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Wednesday October 16, 2019

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Founding Editor View on Afganistan Special

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The announcement of a troop withdrawal by President Obama has sent many theorists over the top, but there is much happening under the radar that suggests Armageddon is not imminent. And if the game is played well and fairly, that doomsday can safely be prevented till eternity. But that of course depends on the inimitable 'if' of regional politics and global visions. There are many imponderables enroute and much to happen before the last western soldier leaves the dust and destruction of Afghanistan behind.



For starters it isn't even certain how the withdrawal of NATO / ISAF troops will pan out. There is a commitment to withdraw troops and there will be a departure. But there is no certainty to the scale of it. As of now the commitment stands for 2014, but between now and then there are yet many hurdles to overcome and many more baddies to neutralise. Even as the Afghan National Army and other domestic security forces take up greater responsibilities, a western military presence will remain in the country.

To support, train, even occasionally conduct a raid, but most certainly to keep the global alliance informed about the true conditions on the ground. Despite the presence of every conceivable snooping technology available, boots on the ground are still the most important intelligence asset. And it is unlikely that the western alliance, which freed Afghanistan from the horrors of the Taliban, will give up that greatest advantage.

There are two scenarios commonly doing the rounds in the minds of the analysts and the practitioners. The first believes that the Taliban will roll into Kabul even as the last flight hurriedly leaves for the west.

The other believes that the current formulation of governance will hold out in Afghanistan, pick up a battering and some serious bruises, but still prevent the Taliban from taking power. The former scenario is inspired by the visuals of Saigon 1975 and the latter by the indomitable spirit of late President Mohammad Najibullah of Afghanistan. Conditions globally, as wellv as regionally, suggest that the latter course is the more likely one to be realised.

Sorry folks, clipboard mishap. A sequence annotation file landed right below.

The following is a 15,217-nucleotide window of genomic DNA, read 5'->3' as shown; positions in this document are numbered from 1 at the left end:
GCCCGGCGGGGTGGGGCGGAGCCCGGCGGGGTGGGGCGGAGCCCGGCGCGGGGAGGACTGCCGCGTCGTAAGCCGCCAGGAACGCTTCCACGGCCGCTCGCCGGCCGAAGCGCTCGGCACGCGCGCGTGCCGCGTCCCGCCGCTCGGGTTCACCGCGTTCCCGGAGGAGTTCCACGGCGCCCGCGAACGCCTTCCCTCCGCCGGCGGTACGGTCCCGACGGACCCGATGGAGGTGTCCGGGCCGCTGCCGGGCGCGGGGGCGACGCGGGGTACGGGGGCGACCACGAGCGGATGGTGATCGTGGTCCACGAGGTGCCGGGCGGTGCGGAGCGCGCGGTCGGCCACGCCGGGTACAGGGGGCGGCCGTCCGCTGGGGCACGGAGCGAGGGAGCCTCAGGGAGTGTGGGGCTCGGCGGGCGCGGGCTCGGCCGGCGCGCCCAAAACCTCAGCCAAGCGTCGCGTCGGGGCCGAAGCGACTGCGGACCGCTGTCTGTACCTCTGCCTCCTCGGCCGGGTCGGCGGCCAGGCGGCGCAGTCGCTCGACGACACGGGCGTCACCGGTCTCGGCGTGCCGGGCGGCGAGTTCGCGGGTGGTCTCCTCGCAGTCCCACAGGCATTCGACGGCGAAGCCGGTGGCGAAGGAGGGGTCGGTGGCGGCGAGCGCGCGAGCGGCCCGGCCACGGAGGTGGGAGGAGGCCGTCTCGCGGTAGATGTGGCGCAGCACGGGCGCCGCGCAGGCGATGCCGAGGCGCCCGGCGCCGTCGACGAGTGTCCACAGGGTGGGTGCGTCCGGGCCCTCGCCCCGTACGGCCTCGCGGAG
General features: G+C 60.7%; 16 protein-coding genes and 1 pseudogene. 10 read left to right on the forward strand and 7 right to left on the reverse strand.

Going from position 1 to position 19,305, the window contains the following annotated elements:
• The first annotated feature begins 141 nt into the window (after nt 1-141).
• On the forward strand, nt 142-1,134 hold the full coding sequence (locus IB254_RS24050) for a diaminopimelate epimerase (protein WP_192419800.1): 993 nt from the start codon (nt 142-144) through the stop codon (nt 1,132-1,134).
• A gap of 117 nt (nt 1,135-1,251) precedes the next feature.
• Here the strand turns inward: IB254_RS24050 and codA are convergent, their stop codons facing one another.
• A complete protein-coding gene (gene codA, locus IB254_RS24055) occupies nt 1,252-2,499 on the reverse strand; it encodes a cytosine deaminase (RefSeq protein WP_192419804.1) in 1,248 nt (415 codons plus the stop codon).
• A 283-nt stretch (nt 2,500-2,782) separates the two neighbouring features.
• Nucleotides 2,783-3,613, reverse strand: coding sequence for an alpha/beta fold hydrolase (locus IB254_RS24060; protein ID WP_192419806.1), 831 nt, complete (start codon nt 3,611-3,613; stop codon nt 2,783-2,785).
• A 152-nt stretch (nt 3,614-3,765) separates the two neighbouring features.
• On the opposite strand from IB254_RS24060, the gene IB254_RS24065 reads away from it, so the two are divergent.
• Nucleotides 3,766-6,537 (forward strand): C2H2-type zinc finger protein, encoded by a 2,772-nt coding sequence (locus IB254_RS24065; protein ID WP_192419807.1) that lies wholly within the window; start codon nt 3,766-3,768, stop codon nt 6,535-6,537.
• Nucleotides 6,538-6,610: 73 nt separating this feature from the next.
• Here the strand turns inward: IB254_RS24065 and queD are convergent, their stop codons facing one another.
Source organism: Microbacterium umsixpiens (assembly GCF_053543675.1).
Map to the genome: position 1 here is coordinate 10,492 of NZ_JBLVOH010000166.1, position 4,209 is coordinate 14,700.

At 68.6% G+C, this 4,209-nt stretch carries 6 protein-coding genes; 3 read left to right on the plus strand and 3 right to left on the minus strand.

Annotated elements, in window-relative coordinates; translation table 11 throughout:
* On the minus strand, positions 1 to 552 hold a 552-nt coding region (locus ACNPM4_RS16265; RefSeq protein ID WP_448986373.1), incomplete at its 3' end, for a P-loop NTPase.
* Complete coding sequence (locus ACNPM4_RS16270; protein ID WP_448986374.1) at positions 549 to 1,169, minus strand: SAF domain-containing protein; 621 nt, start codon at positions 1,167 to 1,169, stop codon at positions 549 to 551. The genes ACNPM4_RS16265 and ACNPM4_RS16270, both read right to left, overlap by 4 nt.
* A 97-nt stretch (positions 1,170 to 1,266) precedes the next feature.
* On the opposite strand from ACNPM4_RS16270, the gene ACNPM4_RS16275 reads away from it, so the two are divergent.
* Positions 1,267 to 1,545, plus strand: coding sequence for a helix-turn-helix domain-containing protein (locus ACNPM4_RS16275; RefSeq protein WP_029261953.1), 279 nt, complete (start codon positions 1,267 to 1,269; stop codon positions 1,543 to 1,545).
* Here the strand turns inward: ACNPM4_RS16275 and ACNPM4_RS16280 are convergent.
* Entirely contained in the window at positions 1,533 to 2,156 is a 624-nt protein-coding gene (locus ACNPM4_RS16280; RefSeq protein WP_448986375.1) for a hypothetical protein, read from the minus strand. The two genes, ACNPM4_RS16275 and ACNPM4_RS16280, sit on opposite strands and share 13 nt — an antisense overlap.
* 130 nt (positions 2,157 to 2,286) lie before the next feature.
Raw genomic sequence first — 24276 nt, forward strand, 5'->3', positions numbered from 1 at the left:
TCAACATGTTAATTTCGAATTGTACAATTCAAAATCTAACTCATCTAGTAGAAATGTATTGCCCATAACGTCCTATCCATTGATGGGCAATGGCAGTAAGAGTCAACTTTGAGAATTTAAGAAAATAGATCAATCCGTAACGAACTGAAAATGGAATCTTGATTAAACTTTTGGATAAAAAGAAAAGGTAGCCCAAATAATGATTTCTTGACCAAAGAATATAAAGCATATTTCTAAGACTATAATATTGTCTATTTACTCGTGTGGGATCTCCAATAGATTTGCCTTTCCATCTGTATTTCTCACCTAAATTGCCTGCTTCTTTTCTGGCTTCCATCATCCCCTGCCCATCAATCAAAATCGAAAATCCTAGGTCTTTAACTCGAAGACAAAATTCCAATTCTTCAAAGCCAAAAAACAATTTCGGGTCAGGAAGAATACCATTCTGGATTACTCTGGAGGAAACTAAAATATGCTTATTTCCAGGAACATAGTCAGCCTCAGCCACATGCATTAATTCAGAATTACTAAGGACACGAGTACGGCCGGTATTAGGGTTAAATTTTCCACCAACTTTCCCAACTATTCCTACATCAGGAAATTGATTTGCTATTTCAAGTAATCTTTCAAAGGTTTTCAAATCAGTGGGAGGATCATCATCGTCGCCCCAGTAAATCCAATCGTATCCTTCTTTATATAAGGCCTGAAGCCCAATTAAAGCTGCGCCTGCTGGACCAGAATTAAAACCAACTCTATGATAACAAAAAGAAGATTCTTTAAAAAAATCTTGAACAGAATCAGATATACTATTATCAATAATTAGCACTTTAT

Battling terror in Afghanistan has certainly lost its sheen for the citizens of western countries that have troops in combat roles. A war that was once considered just is now not the priority for people reeling under an economic crisis. But then the scenario of 1990s Afghanistan constantly rears its head as a reminder of what happens when a vacuum is allowed to develop in the Hindu Kush. The world as a whole has learned lessons from vacating the space in Afghanistan and allowing hell to appear on earth. That is a scenario unacceptable at any cost. And which will propel a larger alliance than that currently exists as boots on the ground. There is little likelihood of another Najibullah as a lone warrior holding out on his own.

For the preachers of terror will not any longer be allowed to make Afghanistan a home to horrors.

The world is more experienced now and will mend its ways, even if every neighbour has yet not done.

 


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